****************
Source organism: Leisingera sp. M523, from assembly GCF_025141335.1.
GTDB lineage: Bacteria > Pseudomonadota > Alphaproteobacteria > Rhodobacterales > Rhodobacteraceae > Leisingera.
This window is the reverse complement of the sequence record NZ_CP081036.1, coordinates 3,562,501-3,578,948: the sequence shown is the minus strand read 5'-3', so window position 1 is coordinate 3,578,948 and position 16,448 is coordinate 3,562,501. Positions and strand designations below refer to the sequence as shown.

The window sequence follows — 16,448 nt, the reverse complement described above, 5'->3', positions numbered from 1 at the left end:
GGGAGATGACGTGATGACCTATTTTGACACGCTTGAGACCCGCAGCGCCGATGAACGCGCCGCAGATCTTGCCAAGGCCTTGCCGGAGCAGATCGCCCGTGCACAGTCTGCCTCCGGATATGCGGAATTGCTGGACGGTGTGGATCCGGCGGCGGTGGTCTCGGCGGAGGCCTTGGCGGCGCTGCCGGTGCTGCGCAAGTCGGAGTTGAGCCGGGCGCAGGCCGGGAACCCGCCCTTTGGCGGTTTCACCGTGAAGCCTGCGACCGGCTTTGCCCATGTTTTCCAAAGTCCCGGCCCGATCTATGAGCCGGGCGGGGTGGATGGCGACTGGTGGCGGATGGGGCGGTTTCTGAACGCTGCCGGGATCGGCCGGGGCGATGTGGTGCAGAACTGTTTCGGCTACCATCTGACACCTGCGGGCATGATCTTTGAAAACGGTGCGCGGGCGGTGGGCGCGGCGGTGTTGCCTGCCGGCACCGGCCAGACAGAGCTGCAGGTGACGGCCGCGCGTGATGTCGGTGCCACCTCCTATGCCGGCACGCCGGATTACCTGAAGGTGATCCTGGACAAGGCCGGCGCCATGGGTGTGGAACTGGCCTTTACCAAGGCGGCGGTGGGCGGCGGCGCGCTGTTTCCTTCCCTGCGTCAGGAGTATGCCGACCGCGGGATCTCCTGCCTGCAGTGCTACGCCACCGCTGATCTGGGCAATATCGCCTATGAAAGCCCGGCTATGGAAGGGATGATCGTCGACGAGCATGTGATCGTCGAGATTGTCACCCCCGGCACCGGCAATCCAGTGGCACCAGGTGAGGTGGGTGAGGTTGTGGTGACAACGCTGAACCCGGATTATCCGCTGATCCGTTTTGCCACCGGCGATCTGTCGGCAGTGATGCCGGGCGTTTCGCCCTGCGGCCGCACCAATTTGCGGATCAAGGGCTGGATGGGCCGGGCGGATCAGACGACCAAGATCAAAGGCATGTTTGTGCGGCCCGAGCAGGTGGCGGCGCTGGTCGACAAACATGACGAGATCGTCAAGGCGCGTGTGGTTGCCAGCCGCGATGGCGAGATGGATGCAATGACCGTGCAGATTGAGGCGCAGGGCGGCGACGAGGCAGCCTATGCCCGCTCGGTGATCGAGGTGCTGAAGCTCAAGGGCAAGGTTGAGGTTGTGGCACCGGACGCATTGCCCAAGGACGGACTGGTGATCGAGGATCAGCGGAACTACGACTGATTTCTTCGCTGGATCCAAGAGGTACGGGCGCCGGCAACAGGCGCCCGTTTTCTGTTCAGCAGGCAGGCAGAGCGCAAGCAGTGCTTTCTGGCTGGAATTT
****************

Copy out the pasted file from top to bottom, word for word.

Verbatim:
Source organism: Leisingera sp. M523, from assembly GCF_025141335.1.
GTDB lineage: Bacteria > Pseudomonadota > Alphaproteobacteria > Rhodobacterales > Rhodobacteraceae > Leisingera.
This window is the reverse complement of the sequence record NZ_CP081036.1, coordinates 3,562,501-3,578,948: the sequence shown is the minus strand read 5'-3', so window position 1 is coordinate 3,578,948 and position 16,448 is coordinate 3,562,501. Positions and strand designations below refer to the sequence as shown.

The window sequence follows — 16,448 nt, the reverse complement described above, 5'->3', positions numbered from 1 at the left end:
GGGAGATGACGTGATGACCTATTTTGACACGCTTGAGACCCGCAGCGCCGATGAACGCGCCGCAGATCTTGCCAAGGCCTTGCCGGAGCAGATCGCCCGTGCACAGTCTGCCTCCGGATATGCGGAATTGCTGGACGGTGTGGATCCGGCGGCGGTGGTCTCGGCGGAGGCCTTGGCGGCGCTGCCGGTGCTGCGCAAGTCGGAGTTGAGCCGGGCGCAGGCCGGGAACCCGCCCTTTGGCGGTTTCACCGTGAAGCCTGCGACCGGCTTTGCCCATGTTTTCCAAAGTCCCGGCCCGATCTATGAGCCGGGCGGGGTGGATGGCGACTGGTGGCGGATGGGGCGGTTTCTGAACGCTGCCGGGATCGGCCGGGGCGATGTGGTGCAGAACTGTTTCGGCTACCATCTGACACCTGCGGGCATGATCTTTGAAAACGGTGCGCGGGCGGTGGGCGCGGCGGTGTTGCCTGCCGGCACCGGCCAGACAGAGCTGCAGGTGACGGCCGCGCGTGATGTCGGTGCCACCTCCTATGCCGGCACGCCGGATTACCTGAAGGTGATCCTGGACAAGGCCGGCGCCATGGGTGTGGAACTGGCCTTTACCAAGGCGGCGGTGGGCGGCGGCGCGCTGTTTCCTTCCCTGCGTCAGGAGTATGCCGACCGCGGGATCTCCTGCCTGCAGTGCTACGCCACCGCTGATCTGGGCAATATCGCCTATGAAAGCCCGGCTATGGAAGGGATGATCGTCGACGAGCATGTGATCGTCGAGATTGTCACCCCCGGCACCGGCAATCCAGTGGCACCAGGTGAGGTGGGTGAGGTTGTGGTGACAACGCTGAACCCGGATTATCCGCTGATCCGTTTTGCCACCGGCGATCTGTCGGCAGTGATGCCGGGCGTTTCGCCCTGCGGCCGCACCAATTTGCGGATCAAGGGCTGGATGGGCCGGGCGGATCAGACGACCAAGATCAAAGGCATGTTTGTGCGGCCCGAGCAGGTGGCGGCGCTGGTCGACAAACATGACGAGATCGTCAAGGCGCGTGTGGTTGCCAGCCGCGATGGCGAGATGGATGCAATGACCGTGCAGATTGAGGCGCAGGGCGGCGACGAGGCAGCCTATGCCCGCTCGGTGATCGAGGTGCTGAAGCTCAAGGGCAAGGTTGAGGTTGTGGCACCGGACGCATTGCCCAAGGACGGACTGGTGATCGAGGATCAGCGGAACTACGACTGATTTCTTCGCTGGATCCAAGAGGTACGGGCGCCGGCAACAGGCGCCCGTTTTCTGTTCAGCAGGCAGGCAGAGCGCAAGCAGTGCTTTCTGGCTGGAATTT